Cars: Never leave babies, children or pets alone in a car, not even for a moment. Babies and children can overheat very quickly in cars. The temperature inside a parked car can be 30-40°C hotter than outside the car. Most of the temperature increase occurs within five minutes of closing the car and having the windows down 5 cm causes only a very slight decrease in temperature.


Signs and symptoms of heat-related illness and what to do for your baby or child:


Heat exhaustion: Signs and symptoms – Looking unwell and more irritable than usual, Pale and clammy skin, Sleepy and floppy, Fewer wet nappies than usual, Dark urine (normal is light straw colour), Refusing to drink (babies may feel uncomfortable to have skin contact when breastfeeding – try a towel on skin), Intense thirst (but as the baby gets weaker, he/she may drink less), Dry skin, mouth and eyes (no tears when crying), Soft spot on baby’s head (fontanelle) may be lower than usual.


Heat stroke: Signs and symptoms – (All the signs of heat exhaustion as above plus): Rising body temperature, Red, hot and dry skin, Rapid breathing, Vomiting, Confusion, Coma (not responding when touched or called)
Read this article in full and find out how to respond to your child’s symptoms here: www.health.nsw.gov.au/environment/beattheheat/Pages/babies-children-hot-weather.aspx

Christmas Favourite – Strawberry Swirl Icy “North” Poles

PREP 15 min | FREEZE 4 hrs. | SERVES 10

Strawberry-Swirly

Ingredients

  • 1 punnet fresh strawberries
  • 2 teaspoons maple syrup
  • 2 cups vanilla or Greek yoghurt
  • 10 x 80ml icy pole moulds
 

Method

  1. Place the strawberries in a blender or food processor with the maple syrup and process until smooth.
  2. Spoon a small amount of the strawberry puree into the moulds, follow with a small amount of the yoghurt. Continue to layer the strawberry puree and the yoghurt until you have almost filled each of the moulds. –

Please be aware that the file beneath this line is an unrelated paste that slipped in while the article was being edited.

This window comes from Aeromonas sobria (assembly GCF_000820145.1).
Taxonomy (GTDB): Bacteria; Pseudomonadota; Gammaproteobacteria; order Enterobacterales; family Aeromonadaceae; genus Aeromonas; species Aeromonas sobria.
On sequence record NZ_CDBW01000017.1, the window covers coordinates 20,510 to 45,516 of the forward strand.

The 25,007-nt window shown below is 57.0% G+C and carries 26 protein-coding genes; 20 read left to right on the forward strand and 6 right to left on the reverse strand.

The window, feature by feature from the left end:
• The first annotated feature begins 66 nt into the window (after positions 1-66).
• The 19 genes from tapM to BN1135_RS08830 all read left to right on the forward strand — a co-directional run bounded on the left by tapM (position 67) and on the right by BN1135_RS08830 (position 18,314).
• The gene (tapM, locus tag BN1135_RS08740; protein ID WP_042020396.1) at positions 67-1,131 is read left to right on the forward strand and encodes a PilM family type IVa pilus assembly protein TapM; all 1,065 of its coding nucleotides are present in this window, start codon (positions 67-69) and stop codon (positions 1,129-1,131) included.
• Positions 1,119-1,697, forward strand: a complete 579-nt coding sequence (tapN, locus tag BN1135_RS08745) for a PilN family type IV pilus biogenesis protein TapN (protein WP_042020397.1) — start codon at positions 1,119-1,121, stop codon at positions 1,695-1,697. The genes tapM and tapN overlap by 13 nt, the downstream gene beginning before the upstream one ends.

3. Place a skewer into the mould and gently mix to create the swirls, alternatively you can leave as layers. –
  4. Place the sticks, using food grade paddle pop sticks if your moulds don’t contain sticks, gently into the centre of each of the icy poles then place into the freezer for 4 hours, or until completely frozen.
  5. Storage: keep the icy poles in the freezer for up to 3 months. When you are ready to enjoy the them gently run the ice pole moulds under warm water until you can gently release the icy pole. 

Recipe and Image from One Handed Cooks – Find 11 other Christmas recipes via the link here 

Strawberry-Swirly

Ingredients

  • 1 punnet fresh strawberries
  • 2 teaspoons maple syrup
  • 2 cups vanilla or Greek yoghurt
  • 10 x 80ml icy pole moulds
 

Method

  1. Place the strawberries in a blender or food processor with the maple syrup and process until smooth.
  2. Spoon a small amount of the strawberry puree into the moulds, follow with a small amount of the yoghurt. Continue to layer the strawberry puree and the yoghurt until you have almost filled each of the moulds. –
  3. Place a skewer into the mould and gently mix to create the swirls, alternatively you can leave as layers. –
  4. Place the sticks, using food grade paddle pop sticks if your moulds don’t contain sticks, gently into the centre of each of the icy poles then place into the freezer for 4 hours, or until completely frozen.
  5. Storage: keep the icy poles in the freezer for up to 3 months. When you are ready to enjoy the them gently run the ice pole moulds under warm water until you can gently release the icy pole. 

Recipe and Image from One Handed Cooks – Find 11 other Christmas recipes via the link here